Drop User Names To Improve Security, Says Dartmouth Research
- By Dian Schaffhauser
The focus on coming up with unusual passwords for improving security is likely misplaced, particularly when those passwords are
accompanied by user names that are all too guessable. That's what a joint academic and industry research team has come up with after nearly a
year of working together on the problem of authentication.
Researchers from Dartmouth College's Institute for Security, Technology and Society (ISTS)
and WWPass are testing out technology that lets companies and individuals securely manage
private and confidential information while stopping fraud and identity theft. The technology was created by WWPass and is undergoing a review
by the Dartmouth institute.
According to a new paper put out by the collaboration, "How To Count to Two: What 'Two Factor Authentication' Misses,"
the problem with schemes that rely on the use of user names and passwords for authentication is that they're only as strong as the weakest user
in the network. Figuring out somebody's user name can lead cyber criminals to additional information about that individual online, which can
help in figuring out what that user's password is too. Once the personal information of one user in a system is breached, the hacker can make
a "lateral move" to explore more of the target network and uncover additional accounts that can be compromised. Use of this ever-growing
"footprint" in the network may allow the hacker to uncover private information about "higher value targets," whose access to network resources
can lead to the kind of data breaches that make the effort worthwhile for the criminal.
"When it comes to organizations trying to keep their data private, attackers always seem to win, no matter if the target is a security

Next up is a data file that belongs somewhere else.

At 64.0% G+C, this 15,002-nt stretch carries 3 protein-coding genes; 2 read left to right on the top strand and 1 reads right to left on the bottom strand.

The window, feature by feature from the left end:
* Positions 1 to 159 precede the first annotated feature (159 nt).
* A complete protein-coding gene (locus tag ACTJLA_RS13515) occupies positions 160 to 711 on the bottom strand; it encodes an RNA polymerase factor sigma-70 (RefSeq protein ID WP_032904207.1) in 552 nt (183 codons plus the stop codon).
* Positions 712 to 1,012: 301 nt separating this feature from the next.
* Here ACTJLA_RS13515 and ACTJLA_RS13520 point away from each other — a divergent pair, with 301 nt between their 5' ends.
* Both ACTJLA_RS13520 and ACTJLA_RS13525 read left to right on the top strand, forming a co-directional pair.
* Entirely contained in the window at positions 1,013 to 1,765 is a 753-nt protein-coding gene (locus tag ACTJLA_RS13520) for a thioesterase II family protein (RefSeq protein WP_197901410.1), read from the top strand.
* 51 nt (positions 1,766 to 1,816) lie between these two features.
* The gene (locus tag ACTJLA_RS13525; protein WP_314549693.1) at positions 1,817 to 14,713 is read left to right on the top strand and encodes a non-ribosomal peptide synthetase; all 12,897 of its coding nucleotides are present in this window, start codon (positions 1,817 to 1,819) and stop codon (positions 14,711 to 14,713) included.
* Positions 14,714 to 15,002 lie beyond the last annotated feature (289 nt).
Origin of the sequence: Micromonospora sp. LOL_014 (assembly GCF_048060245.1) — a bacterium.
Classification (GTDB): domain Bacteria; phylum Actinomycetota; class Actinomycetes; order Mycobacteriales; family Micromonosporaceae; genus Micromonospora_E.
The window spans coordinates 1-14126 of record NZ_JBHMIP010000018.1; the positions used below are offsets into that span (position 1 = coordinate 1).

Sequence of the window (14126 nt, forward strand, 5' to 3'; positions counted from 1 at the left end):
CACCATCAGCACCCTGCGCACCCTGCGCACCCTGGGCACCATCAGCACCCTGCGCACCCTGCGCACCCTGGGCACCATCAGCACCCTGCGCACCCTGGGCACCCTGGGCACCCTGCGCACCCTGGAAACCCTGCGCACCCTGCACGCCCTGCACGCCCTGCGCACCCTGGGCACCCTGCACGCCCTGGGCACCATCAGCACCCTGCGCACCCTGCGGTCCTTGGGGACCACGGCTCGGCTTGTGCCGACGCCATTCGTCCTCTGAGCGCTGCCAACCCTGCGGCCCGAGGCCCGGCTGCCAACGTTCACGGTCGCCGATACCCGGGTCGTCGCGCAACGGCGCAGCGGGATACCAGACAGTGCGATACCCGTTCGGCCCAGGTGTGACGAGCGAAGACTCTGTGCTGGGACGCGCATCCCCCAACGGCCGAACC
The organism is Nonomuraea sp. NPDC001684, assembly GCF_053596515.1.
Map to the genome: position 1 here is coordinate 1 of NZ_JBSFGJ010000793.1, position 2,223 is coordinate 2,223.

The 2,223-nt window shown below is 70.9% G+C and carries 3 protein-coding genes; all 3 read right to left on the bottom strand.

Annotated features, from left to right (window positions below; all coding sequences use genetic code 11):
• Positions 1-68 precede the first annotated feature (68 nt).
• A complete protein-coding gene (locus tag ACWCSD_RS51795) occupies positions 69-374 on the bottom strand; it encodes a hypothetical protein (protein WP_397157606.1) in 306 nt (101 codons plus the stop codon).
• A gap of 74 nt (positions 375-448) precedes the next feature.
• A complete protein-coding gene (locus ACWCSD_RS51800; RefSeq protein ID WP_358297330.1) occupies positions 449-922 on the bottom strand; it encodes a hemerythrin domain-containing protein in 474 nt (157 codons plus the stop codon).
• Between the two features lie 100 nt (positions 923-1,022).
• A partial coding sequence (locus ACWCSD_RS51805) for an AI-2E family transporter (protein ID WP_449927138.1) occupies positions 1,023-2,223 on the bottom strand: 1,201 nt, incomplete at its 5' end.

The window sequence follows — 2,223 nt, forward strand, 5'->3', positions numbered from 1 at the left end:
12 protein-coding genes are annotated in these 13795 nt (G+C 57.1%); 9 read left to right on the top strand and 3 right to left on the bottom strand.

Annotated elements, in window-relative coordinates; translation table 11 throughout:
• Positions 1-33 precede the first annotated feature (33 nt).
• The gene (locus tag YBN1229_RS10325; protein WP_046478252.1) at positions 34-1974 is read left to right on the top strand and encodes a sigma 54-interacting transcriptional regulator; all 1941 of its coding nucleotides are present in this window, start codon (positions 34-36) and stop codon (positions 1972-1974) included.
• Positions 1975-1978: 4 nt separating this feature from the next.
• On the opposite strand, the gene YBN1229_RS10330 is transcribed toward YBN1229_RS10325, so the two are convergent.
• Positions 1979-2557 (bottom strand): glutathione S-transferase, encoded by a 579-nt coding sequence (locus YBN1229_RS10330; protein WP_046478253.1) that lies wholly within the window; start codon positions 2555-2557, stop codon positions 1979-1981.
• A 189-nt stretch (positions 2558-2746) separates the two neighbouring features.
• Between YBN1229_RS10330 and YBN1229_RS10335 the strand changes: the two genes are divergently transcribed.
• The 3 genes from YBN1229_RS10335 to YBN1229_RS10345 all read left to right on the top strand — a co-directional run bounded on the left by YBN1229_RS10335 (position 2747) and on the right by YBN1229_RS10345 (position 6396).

company like RSA or an entertainment giant like Sony, a regulated health provider like Anthem, a mass retailer like Target or Home Depot, or a
leader in technology R&D like Google," said Professor Sergey Bratus, Dartmouth's lead researcher on the project. "There's even worse news:
Breaches have become merely a matter of scale; it appears that if attackers can scale up their effort they win, no matter how unsophisticated
WWPass is working on a mechanism that replaces this type of "two factor authentication" with an approach that uses a "passkey." An
application, Web site or domain is registered with WWPass and provided with a Service Provider ID (SPID) and a digital certificate. When the
user logs on to the application, the application authenticates first with WWPass. Once it has been verified, the user receives proof from
WWPass that the application is legitimate. When the user completes the login by entering an access code, he or she is authenticated by WWPass,
and the credential data that proves the identity of the user is sent to the application. The credential data is maintained in the cloud, where
the data is encrypted, fragmented and dispersed.
"We must make it harder for attackers to select and leverage the next round of targets," said WWPass CEO Eugene Shablygin. The only way to
beat "the epidemic of account breaches is to reduce this plethora of weak links by eliminating the use of usernames and passwords."
The year-long research project was funded in part by the New Hampshire Innovation
Research Center (NHIRC), which provides grants for innovations created through industry and university collaborations. WWPass matched
NHIRC's investment. The project is expected to conclude at the end of June 2015.
Dian Schaffhauser is a senior contributing editor for 1105 Media's education publications THE Journal and Campus Technology. She can be reached at firstname.lastname@example.org or on Twitter @schaffhauser.